Yxoss CBR® enables a customised reconstruction corresponding precisely to the desired bone volume and contour, without the need of harvesting and shaping bone blocks

Advanced Ridge Augmentation with 3-D Printed Titanium Scaffold

Dr. Christopher Ho · Australia
 · June 30, 2022

The Situation

A 34-year-old female was referred for rehabilitation of her partially edentulous maxillary dentition; a situation which she has endured since her early teenage years. She has been wearing a removable partial denture ever since failure of her fixed dental bridgework. The patient was keen on an implant solution to manage her situation, originally requesting an all on-four implant rehabilitation of her maxillary arch. She was medically healthy, a non-smoker, and taking oral contraceptive medication. Clinical examination revealed extensive horizontal and vertical ridge deficiencies with a knife-edge ridge.


The Approach

The goal was to re-establish sufficient ridge volume for dental implant rehabilitation. Advanced postextraction ridge resorption necessitated both horizontal and vertical augmentation. Due to the large extent of the defect and need to ensure long-term volume stability, a slowly resorbing bovine bone augmentation material (Geistlich Bio-Oss®) was combined with autologous bone to establish the foundation for bone regeneration. The mixture was stabilised with an Yxoss CBR® titanium scaffold.
A resorbable collagen barrier membrane (Geistlich Bio-Gide®) was draped over the scaffold to ensure separation of the osseous and soft tissues during the early healing phase. The underlying regenerating bone was well-supported and protected by Yxoss CBR® and Geistlich Bio-Gide®. The intaglio surface of the removable dental prosthesis was relieved such that minimal pressure would be applied to the healing soft tissues.


The Outcome

The patient presented with an extensive bone defect making ridge reconstruction particularly challenging. Use of the volume-stabilising Geistlich Bio-Oss® shaped by the innovative Yxoss CBR® 3-D titanium scaffold enabled reconstruction of the ridge to the correct anatomical form. Despite a minor dehiscence of the flap during the healing phase, which sometimes occurs, the ridge augmentation was successfully achieved in a controlled and efficient manner.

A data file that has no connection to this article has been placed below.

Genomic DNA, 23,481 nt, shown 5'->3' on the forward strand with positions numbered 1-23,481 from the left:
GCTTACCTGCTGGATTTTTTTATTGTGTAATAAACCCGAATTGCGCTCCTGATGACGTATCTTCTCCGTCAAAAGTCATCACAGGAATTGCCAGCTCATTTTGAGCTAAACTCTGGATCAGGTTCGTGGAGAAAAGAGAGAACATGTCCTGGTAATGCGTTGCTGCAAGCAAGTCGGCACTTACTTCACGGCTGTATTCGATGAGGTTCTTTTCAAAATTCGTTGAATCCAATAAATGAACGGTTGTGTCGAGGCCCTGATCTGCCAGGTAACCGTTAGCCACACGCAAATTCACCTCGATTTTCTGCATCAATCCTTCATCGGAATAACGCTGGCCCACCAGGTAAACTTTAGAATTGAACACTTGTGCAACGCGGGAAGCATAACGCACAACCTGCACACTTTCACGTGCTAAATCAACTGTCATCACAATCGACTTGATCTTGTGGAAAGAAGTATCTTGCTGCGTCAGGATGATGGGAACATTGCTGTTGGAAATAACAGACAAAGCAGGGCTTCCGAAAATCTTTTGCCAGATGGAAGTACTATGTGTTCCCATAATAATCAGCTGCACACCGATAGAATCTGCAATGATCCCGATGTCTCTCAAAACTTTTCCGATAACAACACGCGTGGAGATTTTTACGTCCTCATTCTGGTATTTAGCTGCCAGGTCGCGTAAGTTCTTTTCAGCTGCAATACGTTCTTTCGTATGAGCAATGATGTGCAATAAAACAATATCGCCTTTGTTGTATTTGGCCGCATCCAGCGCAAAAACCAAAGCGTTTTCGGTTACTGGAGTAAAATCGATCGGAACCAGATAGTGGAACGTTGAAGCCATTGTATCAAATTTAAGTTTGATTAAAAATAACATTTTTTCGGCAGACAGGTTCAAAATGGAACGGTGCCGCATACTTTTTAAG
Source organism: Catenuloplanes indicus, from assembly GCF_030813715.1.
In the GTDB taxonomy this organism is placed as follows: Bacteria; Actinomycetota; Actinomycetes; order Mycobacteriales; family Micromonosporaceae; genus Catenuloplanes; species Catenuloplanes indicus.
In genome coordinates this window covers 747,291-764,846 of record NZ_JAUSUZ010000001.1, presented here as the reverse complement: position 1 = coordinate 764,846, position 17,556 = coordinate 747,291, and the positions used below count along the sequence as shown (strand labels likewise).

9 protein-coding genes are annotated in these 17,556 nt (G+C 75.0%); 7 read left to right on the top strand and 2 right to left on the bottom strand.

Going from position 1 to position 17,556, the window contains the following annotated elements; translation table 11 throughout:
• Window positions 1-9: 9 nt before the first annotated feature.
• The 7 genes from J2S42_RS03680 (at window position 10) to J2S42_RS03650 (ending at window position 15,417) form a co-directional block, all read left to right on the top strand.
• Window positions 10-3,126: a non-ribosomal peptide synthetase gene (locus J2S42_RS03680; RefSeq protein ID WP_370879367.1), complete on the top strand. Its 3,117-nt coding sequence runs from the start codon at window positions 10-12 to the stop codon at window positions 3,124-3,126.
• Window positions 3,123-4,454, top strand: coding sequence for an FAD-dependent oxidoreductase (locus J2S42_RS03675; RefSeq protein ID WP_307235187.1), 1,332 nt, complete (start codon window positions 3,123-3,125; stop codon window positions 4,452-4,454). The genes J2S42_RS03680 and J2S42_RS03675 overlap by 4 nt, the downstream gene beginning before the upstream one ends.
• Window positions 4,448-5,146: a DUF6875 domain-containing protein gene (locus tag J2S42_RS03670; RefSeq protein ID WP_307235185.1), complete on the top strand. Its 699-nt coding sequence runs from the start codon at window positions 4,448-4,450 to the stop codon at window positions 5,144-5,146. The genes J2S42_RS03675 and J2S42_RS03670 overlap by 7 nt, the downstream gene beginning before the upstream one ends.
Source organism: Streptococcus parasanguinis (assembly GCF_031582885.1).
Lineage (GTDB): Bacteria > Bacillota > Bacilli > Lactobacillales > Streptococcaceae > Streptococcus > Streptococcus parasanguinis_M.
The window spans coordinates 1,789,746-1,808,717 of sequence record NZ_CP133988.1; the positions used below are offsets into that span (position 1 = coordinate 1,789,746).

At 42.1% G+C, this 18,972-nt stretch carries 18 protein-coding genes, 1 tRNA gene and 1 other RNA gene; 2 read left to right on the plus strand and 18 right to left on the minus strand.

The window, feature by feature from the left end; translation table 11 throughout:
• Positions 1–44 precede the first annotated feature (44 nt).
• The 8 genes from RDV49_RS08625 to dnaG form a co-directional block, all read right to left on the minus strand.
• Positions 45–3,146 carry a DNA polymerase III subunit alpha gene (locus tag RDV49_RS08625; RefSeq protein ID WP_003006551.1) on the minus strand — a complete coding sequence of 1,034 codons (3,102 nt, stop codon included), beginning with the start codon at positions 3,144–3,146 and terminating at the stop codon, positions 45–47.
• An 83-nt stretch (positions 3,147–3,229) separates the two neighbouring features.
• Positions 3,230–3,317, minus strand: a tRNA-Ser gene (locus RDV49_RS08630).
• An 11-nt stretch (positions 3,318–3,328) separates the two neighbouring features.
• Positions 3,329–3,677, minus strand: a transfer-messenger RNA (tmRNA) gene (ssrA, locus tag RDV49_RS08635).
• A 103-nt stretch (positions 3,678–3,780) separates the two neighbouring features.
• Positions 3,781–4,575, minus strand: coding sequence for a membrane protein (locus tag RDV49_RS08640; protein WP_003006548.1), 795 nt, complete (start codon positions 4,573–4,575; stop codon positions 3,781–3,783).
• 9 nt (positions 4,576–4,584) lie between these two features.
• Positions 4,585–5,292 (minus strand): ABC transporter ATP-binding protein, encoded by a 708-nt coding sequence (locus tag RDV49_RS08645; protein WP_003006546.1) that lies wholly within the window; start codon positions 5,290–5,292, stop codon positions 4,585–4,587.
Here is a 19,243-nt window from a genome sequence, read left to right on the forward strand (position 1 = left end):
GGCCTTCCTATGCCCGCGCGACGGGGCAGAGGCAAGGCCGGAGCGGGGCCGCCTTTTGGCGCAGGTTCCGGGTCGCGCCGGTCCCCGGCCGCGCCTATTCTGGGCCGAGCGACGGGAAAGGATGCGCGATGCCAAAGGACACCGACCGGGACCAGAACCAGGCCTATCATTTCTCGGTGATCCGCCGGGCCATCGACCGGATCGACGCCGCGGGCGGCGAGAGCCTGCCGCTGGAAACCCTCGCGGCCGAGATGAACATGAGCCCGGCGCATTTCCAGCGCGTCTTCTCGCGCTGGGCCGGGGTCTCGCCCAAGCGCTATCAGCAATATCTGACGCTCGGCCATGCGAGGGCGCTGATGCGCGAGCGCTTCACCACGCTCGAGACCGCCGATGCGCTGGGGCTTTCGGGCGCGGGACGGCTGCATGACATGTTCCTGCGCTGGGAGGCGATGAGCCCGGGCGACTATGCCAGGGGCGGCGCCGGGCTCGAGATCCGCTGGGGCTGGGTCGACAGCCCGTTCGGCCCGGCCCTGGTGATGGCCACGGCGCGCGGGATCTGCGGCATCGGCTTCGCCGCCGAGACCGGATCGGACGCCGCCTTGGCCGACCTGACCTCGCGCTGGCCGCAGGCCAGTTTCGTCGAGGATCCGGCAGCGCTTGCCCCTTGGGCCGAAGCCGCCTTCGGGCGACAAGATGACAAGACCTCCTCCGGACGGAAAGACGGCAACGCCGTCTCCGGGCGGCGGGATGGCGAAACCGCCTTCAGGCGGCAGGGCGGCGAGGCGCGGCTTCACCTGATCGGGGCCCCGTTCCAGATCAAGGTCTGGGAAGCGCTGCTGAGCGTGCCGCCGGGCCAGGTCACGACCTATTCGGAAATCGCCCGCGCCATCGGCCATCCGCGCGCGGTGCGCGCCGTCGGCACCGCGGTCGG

Keys to Success

  • Stabilization of 3-D titanium scaffold and membrane
  • Flap design and tension-free closure
  • Use of deproteinized bovine bone mineral with low substitution rate and autologous bone (50:50 ratio)
  • Importance of keratinized tissue for soft tissue stability
  • Relief of provisional prosthesis to reduce pressure on the underlying healing tissues


About the author

Dr. Christopher Ho | Australia

BDS Hons (SYD), Grad Dip Clin Dent (Oral Implants) (SYD), M Clin Dent (Pros) (LON), D Clin Dent (Pros) (SYD)
Dr. Christopher Ho is a Specialist Prosthodontist with a Bachelor of Dental Surgery with First Class Honours at the University of Sydney. He completed postgraduate studies in the Graduate Diploma in Clinical Dentistry in Oral Implants, Masters of Clinical Dentistry in Prosthodontics with Distinction from the University of London and Doctorate in Clinical Dentistry in Prosthodontics from University of Sydney. He is Editor of the Wiley textbook “Practical Procedures in Aesthetic Dentistry” and “Practical Procedures in Implant Dentistry.”